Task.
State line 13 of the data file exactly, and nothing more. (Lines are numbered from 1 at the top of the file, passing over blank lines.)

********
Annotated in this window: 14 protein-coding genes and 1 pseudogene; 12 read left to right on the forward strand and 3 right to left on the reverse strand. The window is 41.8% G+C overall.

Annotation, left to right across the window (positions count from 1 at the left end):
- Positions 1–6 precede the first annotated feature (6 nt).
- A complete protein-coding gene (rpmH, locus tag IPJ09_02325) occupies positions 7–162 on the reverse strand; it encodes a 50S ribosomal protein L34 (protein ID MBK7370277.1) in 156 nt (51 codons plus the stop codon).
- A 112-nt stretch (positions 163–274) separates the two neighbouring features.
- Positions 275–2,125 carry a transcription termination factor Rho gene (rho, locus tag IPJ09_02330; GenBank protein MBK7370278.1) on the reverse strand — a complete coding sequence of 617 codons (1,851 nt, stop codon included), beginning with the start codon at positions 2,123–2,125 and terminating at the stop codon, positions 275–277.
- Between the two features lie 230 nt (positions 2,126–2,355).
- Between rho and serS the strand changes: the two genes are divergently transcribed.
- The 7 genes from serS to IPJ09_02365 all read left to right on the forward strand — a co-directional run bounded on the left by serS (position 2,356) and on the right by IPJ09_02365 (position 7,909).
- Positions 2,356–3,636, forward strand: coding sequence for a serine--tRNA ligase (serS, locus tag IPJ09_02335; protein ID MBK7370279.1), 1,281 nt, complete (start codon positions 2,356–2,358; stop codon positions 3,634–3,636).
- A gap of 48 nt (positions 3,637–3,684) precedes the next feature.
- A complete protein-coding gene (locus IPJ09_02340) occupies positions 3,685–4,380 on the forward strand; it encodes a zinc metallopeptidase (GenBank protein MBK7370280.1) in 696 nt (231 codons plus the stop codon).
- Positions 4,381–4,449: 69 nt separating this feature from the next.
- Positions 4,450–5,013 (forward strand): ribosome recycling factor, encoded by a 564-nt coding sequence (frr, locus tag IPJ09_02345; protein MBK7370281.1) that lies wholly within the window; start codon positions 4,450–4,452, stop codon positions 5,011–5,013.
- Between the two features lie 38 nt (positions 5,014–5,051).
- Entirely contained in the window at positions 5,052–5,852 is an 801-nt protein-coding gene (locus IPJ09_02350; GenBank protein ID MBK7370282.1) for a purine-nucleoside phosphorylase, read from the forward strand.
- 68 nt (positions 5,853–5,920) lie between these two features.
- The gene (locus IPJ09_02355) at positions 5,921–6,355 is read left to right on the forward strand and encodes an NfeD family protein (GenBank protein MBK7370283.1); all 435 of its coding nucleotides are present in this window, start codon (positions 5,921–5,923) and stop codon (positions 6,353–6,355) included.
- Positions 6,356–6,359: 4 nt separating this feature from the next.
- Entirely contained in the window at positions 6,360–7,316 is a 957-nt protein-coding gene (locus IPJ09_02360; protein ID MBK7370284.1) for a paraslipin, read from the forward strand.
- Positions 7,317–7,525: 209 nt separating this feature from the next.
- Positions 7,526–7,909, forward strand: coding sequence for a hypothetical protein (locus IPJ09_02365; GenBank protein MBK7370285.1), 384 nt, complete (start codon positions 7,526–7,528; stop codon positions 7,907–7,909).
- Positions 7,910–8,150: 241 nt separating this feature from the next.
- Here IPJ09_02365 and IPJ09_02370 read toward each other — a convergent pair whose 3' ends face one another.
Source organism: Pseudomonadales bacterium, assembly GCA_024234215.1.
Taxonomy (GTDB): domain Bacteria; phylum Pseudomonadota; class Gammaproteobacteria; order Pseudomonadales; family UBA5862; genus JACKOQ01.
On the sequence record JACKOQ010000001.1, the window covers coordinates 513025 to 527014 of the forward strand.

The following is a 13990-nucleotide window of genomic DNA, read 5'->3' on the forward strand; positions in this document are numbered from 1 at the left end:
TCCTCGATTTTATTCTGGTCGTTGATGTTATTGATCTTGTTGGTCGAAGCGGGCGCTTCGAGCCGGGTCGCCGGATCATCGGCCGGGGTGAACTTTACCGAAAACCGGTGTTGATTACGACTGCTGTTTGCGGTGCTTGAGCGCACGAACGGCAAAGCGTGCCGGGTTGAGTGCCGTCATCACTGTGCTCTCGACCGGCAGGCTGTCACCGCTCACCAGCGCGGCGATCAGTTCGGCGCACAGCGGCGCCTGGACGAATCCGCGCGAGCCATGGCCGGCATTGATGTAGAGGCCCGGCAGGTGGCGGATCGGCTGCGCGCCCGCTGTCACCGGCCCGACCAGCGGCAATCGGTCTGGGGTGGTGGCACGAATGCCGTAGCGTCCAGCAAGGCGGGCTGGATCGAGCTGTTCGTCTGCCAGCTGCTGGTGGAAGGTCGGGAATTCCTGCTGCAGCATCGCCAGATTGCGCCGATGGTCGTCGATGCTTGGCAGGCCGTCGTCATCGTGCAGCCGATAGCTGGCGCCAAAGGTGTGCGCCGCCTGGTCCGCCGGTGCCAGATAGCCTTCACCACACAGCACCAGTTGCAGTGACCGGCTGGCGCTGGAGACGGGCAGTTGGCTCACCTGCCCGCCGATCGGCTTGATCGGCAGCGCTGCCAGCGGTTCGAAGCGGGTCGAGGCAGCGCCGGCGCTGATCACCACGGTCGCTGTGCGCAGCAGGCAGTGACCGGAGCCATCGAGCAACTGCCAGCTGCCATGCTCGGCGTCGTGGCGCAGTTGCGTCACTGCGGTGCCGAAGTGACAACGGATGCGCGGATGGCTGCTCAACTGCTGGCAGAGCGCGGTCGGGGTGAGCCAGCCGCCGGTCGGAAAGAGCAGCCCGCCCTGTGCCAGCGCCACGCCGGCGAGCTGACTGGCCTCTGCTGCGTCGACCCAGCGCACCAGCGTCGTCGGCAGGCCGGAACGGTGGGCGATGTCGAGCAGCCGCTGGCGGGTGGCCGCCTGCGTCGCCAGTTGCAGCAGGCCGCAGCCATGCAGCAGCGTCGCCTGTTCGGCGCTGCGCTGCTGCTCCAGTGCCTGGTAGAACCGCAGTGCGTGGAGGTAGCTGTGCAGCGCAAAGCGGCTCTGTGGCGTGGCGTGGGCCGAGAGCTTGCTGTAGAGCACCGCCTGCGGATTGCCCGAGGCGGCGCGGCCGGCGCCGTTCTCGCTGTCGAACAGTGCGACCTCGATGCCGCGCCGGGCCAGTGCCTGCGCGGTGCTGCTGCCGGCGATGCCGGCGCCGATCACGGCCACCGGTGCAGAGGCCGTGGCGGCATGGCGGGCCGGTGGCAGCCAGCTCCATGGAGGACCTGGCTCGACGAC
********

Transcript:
- Positions 4,381–4,449: 69 nt separating this feature from the next.